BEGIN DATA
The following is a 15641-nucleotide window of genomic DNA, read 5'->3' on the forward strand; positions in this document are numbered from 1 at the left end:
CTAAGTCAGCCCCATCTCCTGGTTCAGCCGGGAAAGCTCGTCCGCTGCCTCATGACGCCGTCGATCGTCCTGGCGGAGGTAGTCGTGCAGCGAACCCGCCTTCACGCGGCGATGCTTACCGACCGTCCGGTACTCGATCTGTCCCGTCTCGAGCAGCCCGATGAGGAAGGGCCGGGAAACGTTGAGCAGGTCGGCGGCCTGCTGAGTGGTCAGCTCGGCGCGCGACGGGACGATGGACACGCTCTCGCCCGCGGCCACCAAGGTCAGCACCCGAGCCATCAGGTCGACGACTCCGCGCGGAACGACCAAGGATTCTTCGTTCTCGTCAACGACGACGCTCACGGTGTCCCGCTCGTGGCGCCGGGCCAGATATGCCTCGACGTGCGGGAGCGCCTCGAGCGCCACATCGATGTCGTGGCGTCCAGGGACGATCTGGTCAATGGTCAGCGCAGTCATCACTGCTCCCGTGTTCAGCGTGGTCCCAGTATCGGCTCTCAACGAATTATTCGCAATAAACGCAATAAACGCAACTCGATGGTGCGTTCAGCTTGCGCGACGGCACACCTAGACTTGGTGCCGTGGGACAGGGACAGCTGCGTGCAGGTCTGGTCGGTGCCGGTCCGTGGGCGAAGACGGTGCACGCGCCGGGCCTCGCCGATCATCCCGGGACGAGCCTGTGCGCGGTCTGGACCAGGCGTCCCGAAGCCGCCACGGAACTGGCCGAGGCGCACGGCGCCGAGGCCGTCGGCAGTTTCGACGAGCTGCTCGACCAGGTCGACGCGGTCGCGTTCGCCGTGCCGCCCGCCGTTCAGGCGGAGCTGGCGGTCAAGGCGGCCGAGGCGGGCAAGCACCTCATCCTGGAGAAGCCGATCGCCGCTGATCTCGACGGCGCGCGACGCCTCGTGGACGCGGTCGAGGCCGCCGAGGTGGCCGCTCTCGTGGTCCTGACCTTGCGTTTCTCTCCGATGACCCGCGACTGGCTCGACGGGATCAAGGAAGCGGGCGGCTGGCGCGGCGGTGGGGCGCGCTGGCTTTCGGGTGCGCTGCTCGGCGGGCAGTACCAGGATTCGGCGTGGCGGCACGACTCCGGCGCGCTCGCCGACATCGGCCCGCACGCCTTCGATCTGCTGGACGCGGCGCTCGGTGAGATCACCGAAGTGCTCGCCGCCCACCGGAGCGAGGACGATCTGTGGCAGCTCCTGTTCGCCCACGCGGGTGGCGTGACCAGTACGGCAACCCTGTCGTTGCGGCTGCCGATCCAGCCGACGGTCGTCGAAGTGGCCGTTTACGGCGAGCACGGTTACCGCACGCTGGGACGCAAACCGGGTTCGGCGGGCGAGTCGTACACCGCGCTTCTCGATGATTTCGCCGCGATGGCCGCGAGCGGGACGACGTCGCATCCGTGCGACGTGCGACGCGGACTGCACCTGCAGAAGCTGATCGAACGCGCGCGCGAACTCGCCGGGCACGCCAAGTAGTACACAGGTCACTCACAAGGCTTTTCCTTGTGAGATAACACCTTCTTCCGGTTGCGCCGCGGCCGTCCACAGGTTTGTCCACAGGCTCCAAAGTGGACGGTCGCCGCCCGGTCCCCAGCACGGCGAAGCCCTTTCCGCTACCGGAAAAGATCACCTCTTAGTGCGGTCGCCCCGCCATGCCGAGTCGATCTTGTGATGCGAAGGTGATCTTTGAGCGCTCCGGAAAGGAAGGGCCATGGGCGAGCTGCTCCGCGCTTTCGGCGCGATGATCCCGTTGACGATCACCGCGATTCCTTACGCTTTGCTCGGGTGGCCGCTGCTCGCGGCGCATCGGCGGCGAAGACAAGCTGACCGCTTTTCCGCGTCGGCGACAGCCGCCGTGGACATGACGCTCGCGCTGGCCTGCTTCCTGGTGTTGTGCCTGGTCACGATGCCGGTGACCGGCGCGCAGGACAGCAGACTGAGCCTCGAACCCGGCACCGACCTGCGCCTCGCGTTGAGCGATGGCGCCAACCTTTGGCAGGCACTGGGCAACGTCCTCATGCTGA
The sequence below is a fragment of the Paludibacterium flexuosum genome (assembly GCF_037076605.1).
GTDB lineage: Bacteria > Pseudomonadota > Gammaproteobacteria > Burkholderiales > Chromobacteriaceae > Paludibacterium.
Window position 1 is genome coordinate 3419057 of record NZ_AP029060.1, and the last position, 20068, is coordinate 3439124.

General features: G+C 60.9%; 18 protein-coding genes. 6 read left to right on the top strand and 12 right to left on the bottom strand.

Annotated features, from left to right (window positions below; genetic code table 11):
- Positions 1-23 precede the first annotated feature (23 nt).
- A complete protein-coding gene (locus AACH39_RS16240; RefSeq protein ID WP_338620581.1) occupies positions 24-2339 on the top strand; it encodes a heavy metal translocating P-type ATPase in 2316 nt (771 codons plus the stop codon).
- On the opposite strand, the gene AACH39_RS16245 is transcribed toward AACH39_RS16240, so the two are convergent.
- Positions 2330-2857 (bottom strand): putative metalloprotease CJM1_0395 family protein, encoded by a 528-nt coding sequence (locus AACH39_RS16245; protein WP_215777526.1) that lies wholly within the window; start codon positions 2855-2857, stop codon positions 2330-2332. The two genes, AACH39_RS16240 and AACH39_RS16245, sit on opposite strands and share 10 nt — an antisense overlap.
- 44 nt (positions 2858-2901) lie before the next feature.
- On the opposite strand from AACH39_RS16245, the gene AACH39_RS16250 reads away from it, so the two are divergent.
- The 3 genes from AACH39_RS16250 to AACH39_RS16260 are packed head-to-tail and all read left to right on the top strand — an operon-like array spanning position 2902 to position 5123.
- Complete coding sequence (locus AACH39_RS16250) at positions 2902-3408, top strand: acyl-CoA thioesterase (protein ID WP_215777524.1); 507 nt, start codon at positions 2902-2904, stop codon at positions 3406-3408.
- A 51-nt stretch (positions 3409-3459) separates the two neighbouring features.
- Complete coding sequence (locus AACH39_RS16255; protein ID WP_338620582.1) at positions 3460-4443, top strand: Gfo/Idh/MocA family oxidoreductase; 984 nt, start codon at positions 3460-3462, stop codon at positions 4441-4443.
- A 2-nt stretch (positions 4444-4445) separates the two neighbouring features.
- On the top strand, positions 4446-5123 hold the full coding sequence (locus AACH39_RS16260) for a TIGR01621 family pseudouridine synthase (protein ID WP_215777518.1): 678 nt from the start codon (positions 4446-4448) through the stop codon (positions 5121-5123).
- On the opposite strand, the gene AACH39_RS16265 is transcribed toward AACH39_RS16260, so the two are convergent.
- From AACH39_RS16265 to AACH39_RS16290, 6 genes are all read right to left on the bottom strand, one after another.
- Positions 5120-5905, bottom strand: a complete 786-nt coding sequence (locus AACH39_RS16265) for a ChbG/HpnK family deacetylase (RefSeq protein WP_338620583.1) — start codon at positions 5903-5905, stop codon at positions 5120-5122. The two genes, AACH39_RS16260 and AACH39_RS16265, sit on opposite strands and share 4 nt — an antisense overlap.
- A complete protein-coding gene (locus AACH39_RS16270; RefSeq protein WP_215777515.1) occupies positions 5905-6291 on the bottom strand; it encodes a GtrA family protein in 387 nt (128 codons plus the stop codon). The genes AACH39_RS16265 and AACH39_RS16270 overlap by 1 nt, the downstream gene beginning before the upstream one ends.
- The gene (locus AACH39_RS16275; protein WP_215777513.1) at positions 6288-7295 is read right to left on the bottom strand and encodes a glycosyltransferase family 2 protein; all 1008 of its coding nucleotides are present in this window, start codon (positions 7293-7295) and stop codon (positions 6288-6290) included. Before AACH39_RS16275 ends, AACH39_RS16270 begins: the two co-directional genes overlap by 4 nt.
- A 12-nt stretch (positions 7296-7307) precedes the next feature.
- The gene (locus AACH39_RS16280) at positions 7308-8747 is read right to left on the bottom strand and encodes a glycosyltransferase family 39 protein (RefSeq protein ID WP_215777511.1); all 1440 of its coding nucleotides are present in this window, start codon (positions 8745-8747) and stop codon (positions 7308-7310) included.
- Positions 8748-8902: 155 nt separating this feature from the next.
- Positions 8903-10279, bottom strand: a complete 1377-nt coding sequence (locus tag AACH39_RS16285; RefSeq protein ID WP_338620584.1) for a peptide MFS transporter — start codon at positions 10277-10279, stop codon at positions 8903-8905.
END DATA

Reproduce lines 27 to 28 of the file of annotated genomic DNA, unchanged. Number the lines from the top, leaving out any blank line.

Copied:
- Positions 8748-8902: 155 nt separating this feature from the next.
- Positions 8903-10279, bottom strand: a complete 1377-nt coding sequence (locus tag AACH39_RS16285; RefSeq protein ID WP_338620584.1) for a peptide MFS transporter — start codon at positions 10277-10279, stop codon at positions 8903-8905.